The GMAC found that most students scored about the same on both the Argument and the Issue essays within the AWA section. Because of this, the GMAC felt that one essay would be sufficient to gauge a test taker’s writing abilities. Since the GMAC did not want to increase the length of the GMAT by introducing Integrated Reasoning, it decided to eliminate the Analysis of an Issue essay to make room for IR.
What relevance do the skills tested on the GMAT have with business school?
More than you may initially realize. As described in the prior FAQ, the Integrated Reasoning section was specifically designed to be relevant to skills used in the business school and in the working world. But the other sections have direct relevance as well. The AWA section tests your ability to write a well-structured and supported essay, something that you must do in many business school classes. The GMAT verbal section question types test your ability to understand and evaluate complex reading material (RC), make and evaluate logical arguments (CR), and effectively use correct English grammar (SC). As you can surmise, these skills are essential to both business school classes and the working world.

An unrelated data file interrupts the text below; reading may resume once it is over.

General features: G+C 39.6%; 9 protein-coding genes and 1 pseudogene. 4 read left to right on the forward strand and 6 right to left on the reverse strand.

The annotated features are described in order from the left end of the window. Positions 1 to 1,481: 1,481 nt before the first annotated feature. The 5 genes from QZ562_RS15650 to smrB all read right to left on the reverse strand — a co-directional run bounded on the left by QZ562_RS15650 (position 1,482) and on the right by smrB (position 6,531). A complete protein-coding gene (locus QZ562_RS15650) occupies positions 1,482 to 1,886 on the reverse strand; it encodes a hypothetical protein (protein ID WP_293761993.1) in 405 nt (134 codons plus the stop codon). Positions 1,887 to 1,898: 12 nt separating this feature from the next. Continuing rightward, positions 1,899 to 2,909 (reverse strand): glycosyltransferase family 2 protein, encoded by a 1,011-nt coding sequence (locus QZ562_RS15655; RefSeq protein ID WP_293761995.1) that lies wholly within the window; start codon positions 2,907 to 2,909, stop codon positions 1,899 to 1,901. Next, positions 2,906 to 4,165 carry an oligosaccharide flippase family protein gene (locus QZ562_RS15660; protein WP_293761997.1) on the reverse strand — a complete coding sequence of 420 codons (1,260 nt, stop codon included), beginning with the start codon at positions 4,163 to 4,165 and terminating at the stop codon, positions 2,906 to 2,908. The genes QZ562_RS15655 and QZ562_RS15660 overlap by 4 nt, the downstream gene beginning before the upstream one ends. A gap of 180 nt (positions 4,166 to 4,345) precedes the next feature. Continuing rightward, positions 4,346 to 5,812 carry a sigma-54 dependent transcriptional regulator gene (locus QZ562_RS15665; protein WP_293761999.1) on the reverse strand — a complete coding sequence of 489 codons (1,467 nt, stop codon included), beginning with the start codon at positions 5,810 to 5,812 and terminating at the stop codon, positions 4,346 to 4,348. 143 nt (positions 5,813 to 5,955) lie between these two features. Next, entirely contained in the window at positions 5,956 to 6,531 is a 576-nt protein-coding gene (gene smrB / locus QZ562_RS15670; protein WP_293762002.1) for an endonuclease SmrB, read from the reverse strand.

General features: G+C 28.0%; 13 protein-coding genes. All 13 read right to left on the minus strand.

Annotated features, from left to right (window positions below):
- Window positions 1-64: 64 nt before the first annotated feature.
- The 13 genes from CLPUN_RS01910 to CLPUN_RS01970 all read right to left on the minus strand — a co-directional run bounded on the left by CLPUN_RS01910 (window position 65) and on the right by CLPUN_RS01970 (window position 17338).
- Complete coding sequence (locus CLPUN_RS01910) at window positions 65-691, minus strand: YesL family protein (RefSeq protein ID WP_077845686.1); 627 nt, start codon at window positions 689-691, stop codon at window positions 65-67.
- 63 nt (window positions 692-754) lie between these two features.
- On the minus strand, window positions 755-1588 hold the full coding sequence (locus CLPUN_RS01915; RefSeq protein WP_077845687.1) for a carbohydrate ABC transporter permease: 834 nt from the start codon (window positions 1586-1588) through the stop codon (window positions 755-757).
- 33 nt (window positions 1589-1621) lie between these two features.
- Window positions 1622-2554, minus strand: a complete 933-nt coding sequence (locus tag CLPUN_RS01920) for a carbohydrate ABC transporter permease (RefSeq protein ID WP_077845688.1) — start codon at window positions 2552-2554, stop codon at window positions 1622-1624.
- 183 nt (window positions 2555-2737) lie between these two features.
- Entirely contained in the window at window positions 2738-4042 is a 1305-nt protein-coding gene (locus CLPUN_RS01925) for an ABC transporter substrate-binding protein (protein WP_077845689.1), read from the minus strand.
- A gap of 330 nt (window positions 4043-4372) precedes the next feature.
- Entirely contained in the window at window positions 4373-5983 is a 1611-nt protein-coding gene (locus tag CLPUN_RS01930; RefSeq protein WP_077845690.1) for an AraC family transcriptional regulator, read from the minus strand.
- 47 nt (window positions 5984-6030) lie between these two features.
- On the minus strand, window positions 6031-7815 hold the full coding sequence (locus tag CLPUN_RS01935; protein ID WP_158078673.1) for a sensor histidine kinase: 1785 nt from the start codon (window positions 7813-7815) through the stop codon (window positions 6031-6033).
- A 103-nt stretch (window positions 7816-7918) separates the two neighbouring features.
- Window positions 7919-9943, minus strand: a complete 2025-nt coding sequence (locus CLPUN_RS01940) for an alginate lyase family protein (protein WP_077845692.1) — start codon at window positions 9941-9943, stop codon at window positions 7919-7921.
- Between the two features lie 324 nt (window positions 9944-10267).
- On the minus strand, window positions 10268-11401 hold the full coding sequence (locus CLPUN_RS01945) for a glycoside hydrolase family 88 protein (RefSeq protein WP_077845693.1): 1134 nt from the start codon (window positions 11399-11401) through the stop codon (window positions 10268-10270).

Many students specifically complain about the math section, but the skills tested here are also relevant. Remember that the GMAT quantitative section is not so much about memorizing math formulas as about quickly solving problems. Since a standardized test can structure questions only using concepts that all students have been exposed to, the GMAT uses high-school level math to test problem solving abilities. Although it may have been a long time since you’ve done this type of math, the concepts are ones you’ve very likely seen before. The math section typically avoids complex numbers and calculations in order to test your ability to quickly and efficiently solve problems using such math concepts. This problem-solving ability is critical for business school. Furthermore, a comfort with numbers is important for certain required business school classes, such as accounting and corporate finance.